AMD’s Flagship Vega 10 GPU Secret Development & Radeon’s New Architectural Naming Scheme
AMD’s Raja Koduri, head of Radeon Technologies Group, revealed that the company will be naming its future GPU architectures after stars, star systems and galaxies. The company’s head of the newly founded Radeon Technologies Group explained that the team is heading towards a new direction with a fresh look on all things graphics and there was a need to reflect this change of winds.
AMD Radeon Technologies Group Bids A Somber Farewell To Island Code Names And Begins Its “Journey Into Space”
The hallmark of AMD’s next generation Polaris architecture is the highly anticipated move to the revolutionary FinFET process technology and considerable engineering focus on innovations to push architectural efficiency.
AMD describes Polaris as an architecture that will deliver a “historic” leap in performance per watt, and that’s where the naming convention stems from. As stars are the most efficient photon generators in our universe, thus AMD found it only fitting to call its most ambitious graphics architecture to date “Polaris” after the brightest star seen from earth.
Excerpt from AMD’s Official Press Release :
AMD’s Polaris architecture-based 14nm FinFET GPUs deliver a remarkable generational jump in power efficiency. Polaris-based GPUs are designed for fluid frame rates in graphics, gaming, VR and multimedia applications running on compelling small form-factor thin and light computer designs.
“Our new Polaris architecture showcases significant advances in performance, power efficiency and features,” said Lisa Su, president and CEO, AMD. “2016 will be a very exciting year for Radeon fans driven by our Polaris architecture, Radeon Software Crimson Edition and a host of other innovations in the pipeline from our Radeon Technologies Group.”
Raja Koduri, vice president at AMD and chief architect of the Radeon Technologies Group holds a very ambitious goal of powering 90% of the world’s pixels. To achieve that goal efficiency is key and just as stars are the world’s most efficient photon generators, Koduri wants AMD graphics technology to be the world’s most efficient pixel generators.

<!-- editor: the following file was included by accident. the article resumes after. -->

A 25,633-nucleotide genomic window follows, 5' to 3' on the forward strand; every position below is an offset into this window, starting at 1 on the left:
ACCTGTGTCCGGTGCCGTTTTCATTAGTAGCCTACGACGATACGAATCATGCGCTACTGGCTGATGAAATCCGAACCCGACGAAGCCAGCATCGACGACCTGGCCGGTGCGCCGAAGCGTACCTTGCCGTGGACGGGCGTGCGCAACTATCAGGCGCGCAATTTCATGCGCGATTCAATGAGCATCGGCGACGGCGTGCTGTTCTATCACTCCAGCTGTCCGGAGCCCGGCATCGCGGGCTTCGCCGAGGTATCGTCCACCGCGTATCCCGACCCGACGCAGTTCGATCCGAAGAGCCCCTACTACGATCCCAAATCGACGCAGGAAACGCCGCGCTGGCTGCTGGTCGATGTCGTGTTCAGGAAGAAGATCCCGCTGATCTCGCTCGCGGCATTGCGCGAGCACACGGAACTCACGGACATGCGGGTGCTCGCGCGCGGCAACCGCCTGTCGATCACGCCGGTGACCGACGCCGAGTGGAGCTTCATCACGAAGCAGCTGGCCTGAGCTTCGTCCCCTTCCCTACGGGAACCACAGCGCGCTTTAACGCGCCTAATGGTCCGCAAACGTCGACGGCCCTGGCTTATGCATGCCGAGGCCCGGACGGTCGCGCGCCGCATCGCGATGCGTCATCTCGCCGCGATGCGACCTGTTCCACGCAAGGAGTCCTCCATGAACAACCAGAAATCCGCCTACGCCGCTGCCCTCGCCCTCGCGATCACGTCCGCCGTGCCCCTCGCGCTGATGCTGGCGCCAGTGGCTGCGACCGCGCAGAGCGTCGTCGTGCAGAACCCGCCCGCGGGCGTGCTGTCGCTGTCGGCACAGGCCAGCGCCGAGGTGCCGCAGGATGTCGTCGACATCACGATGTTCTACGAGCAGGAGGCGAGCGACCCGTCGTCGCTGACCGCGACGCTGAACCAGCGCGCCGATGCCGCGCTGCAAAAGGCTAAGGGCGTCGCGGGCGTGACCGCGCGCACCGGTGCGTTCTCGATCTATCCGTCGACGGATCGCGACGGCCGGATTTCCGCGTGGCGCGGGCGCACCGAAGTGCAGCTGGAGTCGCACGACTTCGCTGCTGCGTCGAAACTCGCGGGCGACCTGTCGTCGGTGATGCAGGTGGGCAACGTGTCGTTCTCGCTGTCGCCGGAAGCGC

One of the more notable changes that Raja talked about was giving each new graphics architecture a unifying code name, something which the company hasn’t been doing for the past several years, not in any official capacity at least. Raja explained that this change will make things easier for everyone internally and externally and that future GPU architectures will be given astronomical code names, underlining the beginning of Radeon Technologies Group’s new “journey into space”.
We have some exciting hardware announcements as well. This is designed for FinFET. Our guiding principle for the Polaris architecture was power efficiency. We have the new naming scheme for our architectures. It’ll be based on galaxies, star systems, and stars. You’ll see more of this coming in the future. Polaris is the beginning of our journey through space.
VB: Does the Polaris brand supplant the Radeon brand?
Koduri: It’s an architecture codename. It’ll still be Radeon something something on the box. But we didn’t have a consistent architecture name like our competitors do. It was hard, because for people, including yourselves and some of the press and enthusiasts—This family of chips has this architecture and a similar class of features. You can group them easily together.
[Exclusive] AMD’s Greenland Has Been Known As “Vega10” Internally For Some Time
Vega is the brightest star in the Lyra constellation and the second brightest star in the northern hemisphere. Vega along with Arcturus and Sirius, is one of the most luminous stars close to our earth’s own sun. Vega has been extensively studied by astronomers and as such was described as “arguably the next most important star in the sky after the Sun”. Furthermore, it was the northern pole star around 12,000 BCE.
Vega was the first star other than the Sun to be photographed and the first to have its spectrum recorded. But perhaps the most significant fact of all about Vega is that it served as the baseline for calibrating the photometric brightness scale, and was one of the stars used to define the mean values for the UBV photometric system.